Cornwall has an abundance of beautiful towns and villages, from pretty fishing villages to vibrant, thriving market towns. The county has a long and varied past dating back thousands of years to the Stone Age and across the county it’s possible to see evidence of its history sitting alongside modern life. Many of the towns and villages have a unique character and beauty but it can be hard to decide where’s best to see and stay. Here’s our guide to some of Cornwall’s most memorable and beautiful villages and towns.
Known for its incredible light, St Ives has attracted numerous artists over the years and is home to the Tate Gallery St Ives and the Barbara Hepworth Museum and Sculpture Garden. The town is charming and scenic; a picturesque mix of fishermen’s cottages and narrow winding streets with arty, crafty shops, cafés and boutiques. Make sure you have a drink at The Sloop Inn, a characterful watering hole that was built in 1312 and is one of Cornwall’s oldest pubs.
Undoubtedly one of Cornwall’s prettiest places, Polperro sits nestled in a cliff ravine and gets super busy in the high season. However, this town is so charming it is worth a visit any time of year. Everything is clustered around the harbour and there are steep climbs up and down narrow streets, which means you can see some amazing views and work up an appetite before going to one of the many cafés and restaurants. The great scenery means it’s a favourite artist hangout and lots of galleries show local work.
Sitting in an Area of Outstanding Natural Beauty, Fowey is a small port town dating back to 1300 with a fascinating maritime history and gorgeous medieval and Georgian buildings. The main Fore Street is a vibrant hub of independent shops selling arty knick-knacks and there’s plenty of great places to eat – if you’re a seafood fan, try the Fowey mussels.
There’s a sense of romance everywhere you turn in Boscastle, with its stunning coastline location, the beautiful natural harbour and the jumble of thatched and whitewashed cottages. There’s lots to discover about its medieval history, as well as potteries, art galleries and the Museum of Witchcraft and Magic to while away some time.
With four world-class beaches nearby, there’s so much to see and do in and around Falmouth. It’s a buzzy arty centre with numerous events and festivals happening all year round and lots of activity options such as fun watersports and boat trips off the quay and pier. There’s Pendennis Castle to explore, as well as the Trebah Garden and the award-winning National Maritime Museum. It has everything visitors might want to see and enjoy, all in a very atmospheric setting.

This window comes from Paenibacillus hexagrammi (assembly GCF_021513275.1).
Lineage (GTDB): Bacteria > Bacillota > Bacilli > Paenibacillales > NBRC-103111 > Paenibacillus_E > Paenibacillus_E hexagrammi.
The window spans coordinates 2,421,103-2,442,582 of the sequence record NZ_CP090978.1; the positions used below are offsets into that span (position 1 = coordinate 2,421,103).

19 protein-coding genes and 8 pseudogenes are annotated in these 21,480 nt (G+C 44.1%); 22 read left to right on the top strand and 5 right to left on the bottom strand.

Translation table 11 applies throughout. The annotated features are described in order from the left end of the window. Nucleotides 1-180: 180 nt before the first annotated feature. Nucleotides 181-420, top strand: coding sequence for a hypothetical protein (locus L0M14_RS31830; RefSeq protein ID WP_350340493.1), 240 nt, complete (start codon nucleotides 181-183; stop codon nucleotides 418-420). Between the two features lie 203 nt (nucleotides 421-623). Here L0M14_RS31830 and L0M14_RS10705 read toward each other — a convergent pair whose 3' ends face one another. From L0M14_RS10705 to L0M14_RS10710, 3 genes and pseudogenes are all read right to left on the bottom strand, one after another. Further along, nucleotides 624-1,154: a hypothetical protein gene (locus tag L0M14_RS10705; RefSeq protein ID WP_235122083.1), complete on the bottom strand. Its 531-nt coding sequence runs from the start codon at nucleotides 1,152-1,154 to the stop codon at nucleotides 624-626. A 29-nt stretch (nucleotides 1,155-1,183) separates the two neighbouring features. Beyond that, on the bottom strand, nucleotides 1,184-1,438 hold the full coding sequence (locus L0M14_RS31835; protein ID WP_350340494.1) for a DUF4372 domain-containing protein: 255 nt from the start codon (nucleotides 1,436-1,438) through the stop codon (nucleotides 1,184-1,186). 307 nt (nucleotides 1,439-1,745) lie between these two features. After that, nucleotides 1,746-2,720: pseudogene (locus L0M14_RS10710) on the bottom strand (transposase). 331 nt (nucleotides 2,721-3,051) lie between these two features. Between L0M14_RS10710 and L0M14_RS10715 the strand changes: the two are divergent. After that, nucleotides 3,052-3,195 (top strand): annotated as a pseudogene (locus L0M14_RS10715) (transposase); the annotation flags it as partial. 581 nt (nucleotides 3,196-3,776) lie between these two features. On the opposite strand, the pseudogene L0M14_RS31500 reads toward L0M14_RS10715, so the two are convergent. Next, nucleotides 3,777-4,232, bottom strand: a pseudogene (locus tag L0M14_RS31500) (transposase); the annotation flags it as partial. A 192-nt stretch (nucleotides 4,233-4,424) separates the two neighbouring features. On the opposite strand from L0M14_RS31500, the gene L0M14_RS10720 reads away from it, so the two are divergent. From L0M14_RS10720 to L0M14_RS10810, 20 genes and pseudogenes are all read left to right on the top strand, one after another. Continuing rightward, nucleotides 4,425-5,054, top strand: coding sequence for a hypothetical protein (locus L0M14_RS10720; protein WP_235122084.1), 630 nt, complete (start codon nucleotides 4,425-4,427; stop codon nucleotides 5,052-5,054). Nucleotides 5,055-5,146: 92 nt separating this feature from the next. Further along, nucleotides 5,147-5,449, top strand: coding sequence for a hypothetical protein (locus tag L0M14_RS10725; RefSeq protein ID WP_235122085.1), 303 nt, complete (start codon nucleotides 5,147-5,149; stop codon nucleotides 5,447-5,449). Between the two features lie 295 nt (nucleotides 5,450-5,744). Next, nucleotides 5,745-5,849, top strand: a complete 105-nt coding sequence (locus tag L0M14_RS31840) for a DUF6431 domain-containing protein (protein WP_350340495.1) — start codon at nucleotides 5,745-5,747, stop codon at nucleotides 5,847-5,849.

There’s much more to Marazion than the incredible castle at St Michael’s Mount, which is one of the best, but certainly not the only, major visitor’s attraction in town. Said to be the oldest town in Britain, Marazion has a fascinating history and boasts striking views towards the Lizard Peninsula and Land’s End. There’s also a lovely beach and great opportunities for bird-spotting and dolphin watching.
Nicknamed ‘Padstein’ after chef Rick Stein, who helped put Padstow on the culinary map, this town is an affluent hub buzzing with amazing places to eat. It’s a working fishing port and classically Cornish in its appearance with beautiful surrounding places to see, including seven golden sandy beaches less than five minutes away.
Still a working harbour, Mevagissey is a bustling fishing town and a warren of steep, narrow streets. It has its own museum, a lovely little aquarium, great restaurants and opportunities to get your own catch of the day out on a fishing boat. It’s a good base for the nearby Lost Gardens of Heligan and is half an hour’s drive from the Eden Project.
A picturesque fishing village, Looe is divided into east and west on either side of the River Looe. In medieval times, it was actually two separate towns rather than one, but is now joined together by a seven-arched bridge built in 1853. The harbour and main shopping centre can be found in the east, while the west side is somewhat quieter but with its own share of cafés, restaurants and hotels. Looe is blessed with its own beach and has lots of attractive buildings, including the Old Guildhall in East Looe, which was built in 1500.
There’s a lot about Penzance that is unusual and memorable. The name comes from Pen Sans, which means holy headland, and it’s the most westerly major town in Cornwall and a thriving commercial hub for the Land’s End Peninsular. It faces the English Channel and has one of the mildest climates in the UK, with palm trees and sub-tropical gardens dotted about. It has an fascinating history, evident in its striking and grand architecture, as well as the many ancient sites in the surrounding areas.